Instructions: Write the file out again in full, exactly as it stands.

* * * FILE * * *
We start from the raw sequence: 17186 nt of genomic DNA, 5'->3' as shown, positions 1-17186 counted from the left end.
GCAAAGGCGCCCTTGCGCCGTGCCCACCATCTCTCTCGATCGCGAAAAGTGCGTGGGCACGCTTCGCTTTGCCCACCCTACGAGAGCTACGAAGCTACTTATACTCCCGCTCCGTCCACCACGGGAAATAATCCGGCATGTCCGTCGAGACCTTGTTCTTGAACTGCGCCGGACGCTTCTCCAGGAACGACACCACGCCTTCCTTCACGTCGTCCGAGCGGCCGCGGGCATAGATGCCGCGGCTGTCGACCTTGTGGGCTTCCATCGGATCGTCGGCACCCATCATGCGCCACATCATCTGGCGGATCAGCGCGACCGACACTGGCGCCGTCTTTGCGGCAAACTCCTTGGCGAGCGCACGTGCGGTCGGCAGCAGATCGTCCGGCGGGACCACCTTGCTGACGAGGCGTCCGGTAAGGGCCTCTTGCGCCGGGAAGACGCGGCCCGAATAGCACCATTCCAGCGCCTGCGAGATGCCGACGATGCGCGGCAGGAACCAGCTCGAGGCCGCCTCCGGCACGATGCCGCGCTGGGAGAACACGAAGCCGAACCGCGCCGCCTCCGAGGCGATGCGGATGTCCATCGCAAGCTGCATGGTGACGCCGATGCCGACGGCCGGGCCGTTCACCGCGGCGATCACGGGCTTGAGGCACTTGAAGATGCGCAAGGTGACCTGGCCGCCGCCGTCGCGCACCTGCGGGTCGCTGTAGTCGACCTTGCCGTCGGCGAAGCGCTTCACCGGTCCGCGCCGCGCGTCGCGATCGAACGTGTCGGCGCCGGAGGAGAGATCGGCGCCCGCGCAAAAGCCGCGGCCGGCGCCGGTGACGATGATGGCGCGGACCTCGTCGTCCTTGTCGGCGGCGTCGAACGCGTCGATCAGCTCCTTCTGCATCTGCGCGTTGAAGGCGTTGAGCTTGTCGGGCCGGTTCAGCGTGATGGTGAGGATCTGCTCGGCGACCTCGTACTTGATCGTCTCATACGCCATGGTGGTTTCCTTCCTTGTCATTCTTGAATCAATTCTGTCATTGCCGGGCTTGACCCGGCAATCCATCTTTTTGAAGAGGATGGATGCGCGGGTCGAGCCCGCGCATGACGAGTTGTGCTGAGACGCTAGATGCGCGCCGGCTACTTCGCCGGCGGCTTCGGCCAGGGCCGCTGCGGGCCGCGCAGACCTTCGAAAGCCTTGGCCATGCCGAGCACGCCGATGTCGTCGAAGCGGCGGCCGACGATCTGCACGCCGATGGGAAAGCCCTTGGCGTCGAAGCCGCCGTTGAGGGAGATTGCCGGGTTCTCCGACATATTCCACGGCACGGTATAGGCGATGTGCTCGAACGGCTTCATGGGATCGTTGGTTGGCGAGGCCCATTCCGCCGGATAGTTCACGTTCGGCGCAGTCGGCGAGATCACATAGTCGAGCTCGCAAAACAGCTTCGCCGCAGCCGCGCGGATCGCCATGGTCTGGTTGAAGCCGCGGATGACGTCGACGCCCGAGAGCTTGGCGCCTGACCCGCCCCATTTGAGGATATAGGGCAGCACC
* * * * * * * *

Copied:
We start from the raw sequence: 17186 nt of genomic DNA, 5'->3' as shown, positions 1-17186 counted from the left end.
GCAAAGGCGCCCTTGCGCCGTGCCCACCATCTCTCTCGATCGCGAAAAGTGCGTGGGCACGCTTCGCTTTGCCCACCCTACGAGAGCTACGAAGCTACTTATACTCCCGCTCCGTCCACCACGGGAAATAATCCGGCATGTCCGTCGAGACCTTGTTCTTGAACTGCGCCGGACGCTTCTCCAGGAACGACACCACGCCTTCCTTCACGTCGTCCGAGCGGCCGCGGGCATAGATGCCGCGGCTGTCGACCTTGTGGGCTTCCATCGGATCGTCGGCACCCATCATGCGCCACATCATCTGGCGGATCAGCGCGACCGACACTGGCGCCGTCTTTGCGGCAAACTCCTTGGCGAGCGCACGTGCGGTCGGCAGCAGATCGTCCGGCGGGACCACCTTGCTGACGAGGCGTCCGGTAAGGGCCTCTTGCGCCGGGAAGACGCGGCCCGAATAGCACCATTCCAGCGCCTGCGAGATGCCGACGATGCGCGGCAGGAACCAGCTCGAGGCCGCCTCCGGCACGATGCCGCGCTGGGAGAACACGAAGCCGAACCGCGCCGCCTCCGAGGCGATGCGGATGTCCATCGCAAGCTGCATGGTGACGCCGATGCCGACGGCCGGGCCGTTCACCGCGGCGATCACGGGCTTGAGGCACTTGAAGATGCGCAAGGTGACCTGGCCGCCGCCGTCGCGCACCTGCGGGTCGCTGTAGTCGACCTTGCCGTCGGCGAAGCGCTTCACCGGTCCGCGCCGCGCGTCGCGATCGAACGTGTCGGCGCCGGAGGAGAGATCGGCGCCCGCGCAAAAGCCGCGGCCGGCGCCGGTGACGATGATGGCGCGGACCTCGTCGTCCTTGTCGGCGGCGTCGAACGCGTCGATCAGCTCCTTCTGCATCTGCGCGTTGAAGGCGTTGAGCTTGTCGGGCCGGTTCAGCGTGATGGTGAGGATCTGCTCGGCGACCTCGTACTTGATCGTCTCATACGCCATGGTGGTTTCCTTCCTTGTCATTCTTGAATCAATTCTGTCATTGCCGGGCTTGACCCGGCAATCCATCTTTTTGAAGAGGATGGATGCGCGGGTCGAGCCCGCGCATGACGAGTTGTGCTGAGACGCTAGATGCGCGCCGGCTACTTCGCCGGCGGCTTCGGCCAGGGCCGCTGCGGGCCGCGCAGACCTTCGAAAGCCTTGGCCATGCCGAGCACGCCGATGTCGTCGAAGCGGCGGCCGACGATCTGCACGCCGATGGGAAAGCCCTTGGCGTCGAAGCCGCCGTTGAGGGAGATTGCCGGGTTCTCCGACATATTCCACGGCACGGTATAGGCGATGTGCTCGAACGGCTTCATGGGATCGTTGGTTGGCGAGGCCCATTCCGCCGGATAGTTCACGTTCGGCGCAGTCGGCGAGATCACATAGTCGAGCTCGCAAAACAGCTTCGCCGCAGCCGCGCGGATCGCCATGGTCTGGTTGAAGCCGCGGATGACGTCGACGCCCGAGAGCTTGGCGCCTGACCCGCCCCATTTGAGGATATAGGGCAGCACC